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Lightning Fast Laser for Cataracts

<br><br>A new bladeless approach to cataract surgery.


The lens of the eye helps us focus, but as we age cataracts can develop.

More than 22 million Americans over the age of forty have cataracts and that number is expected to rise by 50 percent in the next decade.

Now, a new high tech laser is giving patients a new option to get their sight back.

Reading on her new kindle would have been nearly impossible for Peggy Nardi last year.

"It was difficult. Even with the glasses," Peggy told Ivanhoe.

Her cataracts made it tough to see.

"That's the part that turns cloudy," Dennis L. Kilpatrick, MD, Medical Director at Scottsdale Eye Physicians & Surgeons, PC, told Ivanhoe.

She opted for a new option in cataract surgery that's being hailed the biggest advancement in 30 years.

"This is a tremendous breakthrough," Dr. Kilpatrick said.

Instead of cutting the cataract out with blades, surgeons use the femtosecond laser.

"The machine will make incisions in both the cornea and the lens itself," Dr. Kilpatrick explained.

It uses high energy pulses.

"The duration of the pulse is what gives it the name Femtosecond. You might have heard of a nanosecond, that's one-billionth of a second, but a femtosecond is actually one-millionth of a nanosecond," Dr. Kilpatrick said.

The bladeless approach improves safety for patients, cuts recovery time, and gives doctors a new level of precision.

"It's something no surgeon, no matter how good they are, can do with their free hand, not as well as the laser," Dr. Kilpatrick said.

"Color, color is fantastic," Peggy said.

For Peggy, it means seeing a brighter future with her great-granddaughter.

"I'm happy, happy, happy with it," Peggy said.

Femtosecond laser cataract surgery uses similar technology to Lasik and can also be used to fix astigmatism in cataract patients. It is FDA approved. The doctor says most of his patients feel their vision is much better about two weeks after standard cataract surgery. With the femtosecond laser, it's more like one week.

BACKGROUND: For people who have cataracts, it's like they are looking through a fogged-up or frosty window.  Cloudy vision makes driving at night, reading, and seeing facial expressions very difficult.   Cataracts usually develop slowly and don't disrupt eyesight early on. When cataracts first develop, stronger lighting and eyeglasses are needed to help patients deal with it.  Surgery is recommended if it begins to interfere with patients' usual activities.  Most cataracts develop when aging or injury changes the tissue that makes up the eye's lens.  However, some can be a consequence from inherited genetic disorders that cause other health problems.  (Source: www.mayoclinic.com)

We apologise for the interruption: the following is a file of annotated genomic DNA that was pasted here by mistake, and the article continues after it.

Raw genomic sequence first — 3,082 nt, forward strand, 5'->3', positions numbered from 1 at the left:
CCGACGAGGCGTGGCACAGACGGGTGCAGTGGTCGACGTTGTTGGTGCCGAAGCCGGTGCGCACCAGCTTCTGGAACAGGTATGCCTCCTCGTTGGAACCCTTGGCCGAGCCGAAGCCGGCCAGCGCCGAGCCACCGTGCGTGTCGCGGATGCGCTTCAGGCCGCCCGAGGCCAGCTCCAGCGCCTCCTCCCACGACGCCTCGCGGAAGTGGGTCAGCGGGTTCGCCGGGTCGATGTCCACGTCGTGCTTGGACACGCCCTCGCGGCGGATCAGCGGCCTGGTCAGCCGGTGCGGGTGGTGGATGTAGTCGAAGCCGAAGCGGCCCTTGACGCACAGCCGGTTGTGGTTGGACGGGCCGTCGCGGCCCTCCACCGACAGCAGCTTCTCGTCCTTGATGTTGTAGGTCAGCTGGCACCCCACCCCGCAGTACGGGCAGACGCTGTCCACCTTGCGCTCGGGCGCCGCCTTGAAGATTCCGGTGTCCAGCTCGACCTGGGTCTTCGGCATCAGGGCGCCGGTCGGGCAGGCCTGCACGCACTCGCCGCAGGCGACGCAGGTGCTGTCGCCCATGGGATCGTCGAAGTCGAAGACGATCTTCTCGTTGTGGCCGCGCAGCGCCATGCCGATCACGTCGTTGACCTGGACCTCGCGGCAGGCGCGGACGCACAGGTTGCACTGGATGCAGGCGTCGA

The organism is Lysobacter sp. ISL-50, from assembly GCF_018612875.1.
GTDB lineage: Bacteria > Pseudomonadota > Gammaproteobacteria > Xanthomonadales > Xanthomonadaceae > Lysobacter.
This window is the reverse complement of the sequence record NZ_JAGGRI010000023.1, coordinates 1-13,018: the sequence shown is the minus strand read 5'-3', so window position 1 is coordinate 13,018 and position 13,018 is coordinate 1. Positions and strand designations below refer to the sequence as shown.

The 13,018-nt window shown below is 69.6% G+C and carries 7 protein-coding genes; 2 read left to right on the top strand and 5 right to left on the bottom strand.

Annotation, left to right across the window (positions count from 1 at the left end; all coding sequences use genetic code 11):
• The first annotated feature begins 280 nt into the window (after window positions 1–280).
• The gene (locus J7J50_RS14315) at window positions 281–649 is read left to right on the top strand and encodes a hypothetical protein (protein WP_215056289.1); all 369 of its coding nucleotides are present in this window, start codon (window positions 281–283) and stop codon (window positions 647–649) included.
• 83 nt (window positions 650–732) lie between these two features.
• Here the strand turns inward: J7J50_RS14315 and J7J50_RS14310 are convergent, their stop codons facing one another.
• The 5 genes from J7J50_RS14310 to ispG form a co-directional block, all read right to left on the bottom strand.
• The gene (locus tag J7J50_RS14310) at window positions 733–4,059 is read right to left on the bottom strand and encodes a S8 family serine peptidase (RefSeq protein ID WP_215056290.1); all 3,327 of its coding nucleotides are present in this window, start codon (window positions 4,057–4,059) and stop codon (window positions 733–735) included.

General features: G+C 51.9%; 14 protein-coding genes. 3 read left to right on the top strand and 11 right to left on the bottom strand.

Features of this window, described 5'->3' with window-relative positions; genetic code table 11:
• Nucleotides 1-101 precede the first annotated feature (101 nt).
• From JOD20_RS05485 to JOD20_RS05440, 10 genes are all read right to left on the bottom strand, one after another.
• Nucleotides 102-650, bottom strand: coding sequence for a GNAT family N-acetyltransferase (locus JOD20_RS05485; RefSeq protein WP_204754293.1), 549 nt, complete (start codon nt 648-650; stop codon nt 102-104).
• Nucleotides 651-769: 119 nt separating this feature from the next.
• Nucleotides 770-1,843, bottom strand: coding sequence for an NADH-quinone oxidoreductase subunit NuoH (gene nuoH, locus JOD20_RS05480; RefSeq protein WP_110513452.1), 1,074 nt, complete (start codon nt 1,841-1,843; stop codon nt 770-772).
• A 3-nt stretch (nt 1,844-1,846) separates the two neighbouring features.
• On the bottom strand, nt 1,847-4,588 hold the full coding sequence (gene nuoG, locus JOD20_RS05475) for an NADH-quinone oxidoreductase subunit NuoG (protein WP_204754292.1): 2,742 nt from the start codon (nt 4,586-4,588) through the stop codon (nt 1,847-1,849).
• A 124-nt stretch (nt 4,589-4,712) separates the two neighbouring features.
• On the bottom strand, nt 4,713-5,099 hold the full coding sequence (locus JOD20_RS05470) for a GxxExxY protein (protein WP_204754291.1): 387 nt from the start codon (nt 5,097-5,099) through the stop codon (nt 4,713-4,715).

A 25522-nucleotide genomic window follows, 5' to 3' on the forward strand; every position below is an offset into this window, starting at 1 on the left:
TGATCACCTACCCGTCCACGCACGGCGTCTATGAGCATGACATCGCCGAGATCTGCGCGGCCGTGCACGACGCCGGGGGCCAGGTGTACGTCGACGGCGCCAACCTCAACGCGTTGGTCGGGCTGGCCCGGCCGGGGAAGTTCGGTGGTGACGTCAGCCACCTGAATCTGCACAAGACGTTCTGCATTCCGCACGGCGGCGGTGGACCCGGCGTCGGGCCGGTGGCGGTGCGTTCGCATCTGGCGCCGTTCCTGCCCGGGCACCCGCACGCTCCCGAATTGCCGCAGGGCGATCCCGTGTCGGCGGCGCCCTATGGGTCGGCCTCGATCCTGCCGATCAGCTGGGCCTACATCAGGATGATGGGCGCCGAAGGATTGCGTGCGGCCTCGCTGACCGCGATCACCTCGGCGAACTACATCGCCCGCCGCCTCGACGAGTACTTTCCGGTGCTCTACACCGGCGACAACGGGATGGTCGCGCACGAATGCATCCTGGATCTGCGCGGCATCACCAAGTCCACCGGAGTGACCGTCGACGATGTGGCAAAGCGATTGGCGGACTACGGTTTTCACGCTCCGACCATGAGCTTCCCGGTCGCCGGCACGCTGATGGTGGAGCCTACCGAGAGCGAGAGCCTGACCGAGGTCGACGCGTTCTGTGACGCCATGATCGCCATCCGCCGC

HOW A CATARACT FORMS:  Cataracts are formed on the lens.  The lens is behind the colored part of the eye.  It focuses light that passes into the eye, producing sharp, clear images on the retina, which is the light-sensitive membrane on the back inside wall of the eyeball that acts like the film of a camera.  A cataract scatters the light when it passes through the lens, resulting in blurry vision.  Aging makes the lenses become less flexible, thicker, and less transparent.  Age-related changes to the lens will cause tissue to break down and clump together, clouding areas of the lens.  When the cataract continues to develop, the clouding becomes denser. (Source: www.mayoclinic.com)

TYPES:  There are three types of cataracts:
 Cataracts that affect the back of the lens (posterior subscapular cataracts).  It starts as a small, opaque area and interferes with reading vision.
 Cataracts that affect the edges of the lens (cortical cataracts).  It begins as whitish, wedge-shaped streaks on the outer edge of the lens cortex.
 Cataracts you're born with (congenital cataracts).  Some people develop cataracts early or are born with them.  Such cataracts could be a result form inherited diseases or a mother having an infection during pregnancy. (Source: www.mayoclinic.com)

NEW TECHNOLOGY:  Cataract removal entails removing the cloudy natural Crystalline Lens of the eye using a technique called phacoemulsification.  It requires many manual steps.  In order to have a more precise procedure, doctors are using what is called femtosecond lasers. The femtosecond laser has already been successful for a number of years in laser eye surgery for the laser vision correction of common vision disorders like astigmatism, nearsightedness, and farsightedness.  The advantage of using femtosecond laser-assisted cataract surgery is that it allows the conversion and consolidation of the many skill intensive steps of cataract removal into a more predictable procedure.  Surgeons believe the femtosecond laser will be useful for: creating "perfect" incisions in size and architecture, an important step to have the incision seal properly without stitches; creating a perfectly centered and sized "capsulotomy," which is the opening prepared in the front of the Crystalline Lens through which the cloudy material is removed; liquefying and softening of "chopping" the Crystalline Lens in order to allow the cloudy material to be removed; and creating the possibility of precise corneal incisions.  LenSx Lasers, Inc. has received Food and Drug Administration (FDA) approval to market the first generation of femtosecond laser for cataract surgery in the United States. (Source: http://www.aboutcataractsurgery.com/femtosecond-laser-cataract-removal.html)
 
FOR MORE INFORMATION, PLEASE CONTACT:

Dennis L. Kilpatrick, MD
Medical Director
Scottsdale Eye Physicians & Surgeons, PC 
480-994-1872
info@scottsdaleeye.com

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